Ohio Policy

Guest Blogger

There's a new trend at many of America's higher learning institutions: emphasizing career-specific majors at the cost of the liberal arts. A recent Newsweek piece by Nancy Cook, ???The Death of Liberal Arts???, covers the causes and potential effects of this movement. Budget cuts are forcing universities to reevaluate their teaching priorities, and simultaneously, students facing an increasingly difficult job market (just 41 percent of those aged 18-29 have full-time employment according to a recent Pew Research Center study) are choosing what they perceive as more easily marketable degrees than those acquired through a liberal arts education.

But will the rise in popularity of more ???useful??? degree programs serve its intended purpose of increasing job-seekers' employability? Many say no, citing the creativity and imagination associated with liberal arts programs as a necessary component of success in the job market. Cook writes: [quote]

Although many students now want to major in something that sounds like a job, the economy is shifting so rapidly that it's hard to predict the landscape of the labor market??? there's no guarantee that business training will offer students the best preparation for the future.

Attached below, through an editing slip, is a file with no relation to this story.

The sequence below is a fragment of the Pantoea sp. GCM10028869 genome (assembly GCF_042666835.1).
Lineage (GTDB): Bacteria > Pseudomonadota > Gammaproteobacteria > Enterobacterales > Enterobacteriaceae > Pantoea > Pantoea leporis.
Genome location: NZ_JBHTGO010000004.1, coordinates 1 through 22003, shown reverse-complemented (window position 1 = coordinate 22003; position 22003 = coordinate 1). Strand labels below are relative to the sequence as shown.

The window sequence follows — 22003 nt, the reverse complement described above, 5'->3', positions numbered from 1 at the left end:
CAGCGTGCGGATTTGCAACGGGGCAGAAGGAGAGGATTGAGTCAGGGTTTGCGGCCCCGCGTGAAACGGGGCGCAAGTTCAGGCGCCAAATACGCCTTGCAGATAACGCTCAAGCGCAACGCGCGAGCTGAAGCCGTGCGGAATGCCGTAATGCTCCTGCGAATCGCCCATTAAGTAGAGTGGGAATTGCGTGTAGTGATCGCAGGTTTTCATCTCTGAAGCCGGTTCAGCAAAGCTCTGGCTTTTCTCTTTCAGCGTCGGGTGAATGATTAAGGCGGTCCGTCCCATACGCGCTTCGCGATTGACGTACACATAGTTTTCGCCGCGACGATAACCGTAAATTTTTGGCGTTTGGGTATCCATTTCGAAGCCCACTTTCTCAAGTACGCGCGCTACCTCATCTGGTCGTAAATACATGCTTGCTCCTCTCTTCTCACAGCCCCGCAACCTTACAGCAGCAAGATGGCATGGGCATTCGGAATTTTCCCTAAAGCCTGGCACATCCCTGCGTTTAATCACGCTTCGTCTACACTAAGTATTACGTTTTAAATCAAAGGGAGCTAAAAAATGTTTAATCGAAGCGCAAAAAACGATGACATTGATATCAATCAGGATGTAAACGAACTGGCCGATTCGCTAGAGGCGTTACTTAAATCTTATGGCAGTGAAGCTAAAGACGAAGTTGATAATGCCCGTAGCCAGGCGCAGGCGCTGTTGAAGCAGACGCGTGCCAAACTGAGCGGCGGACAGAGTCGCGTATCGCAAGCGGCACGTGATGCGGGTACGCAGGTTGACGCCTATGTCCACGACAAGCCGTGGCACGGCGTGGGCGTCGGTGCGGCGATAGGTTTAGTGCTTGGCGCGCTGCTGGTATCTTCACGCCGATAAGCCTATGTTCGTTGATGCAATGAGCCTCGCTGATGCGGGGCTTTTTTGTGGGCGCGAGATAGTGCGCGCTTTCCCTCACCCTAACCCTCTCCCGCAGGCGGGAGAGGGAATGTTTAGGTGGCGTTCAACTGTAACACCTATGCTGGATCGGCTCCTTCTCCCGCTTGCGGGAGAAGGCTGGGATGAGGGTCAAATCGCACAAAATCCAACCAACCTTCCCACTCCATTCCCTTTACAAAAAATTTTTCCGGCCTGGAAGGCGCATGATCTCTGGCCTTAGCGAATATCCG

In Fordham's own Beyond The...

Charter schools are different from traditional district schools in that they are free of many regulations and operating constraints, but in return for their freedoms they are held accountable for their results. Those charter schools that fail to deliver results over time are closed, the theory holds. Yet, strict charter accountability in the form of closure collides with the efforts of states like Ohio to use federal school improvement dollars to turn around troubled charter schools.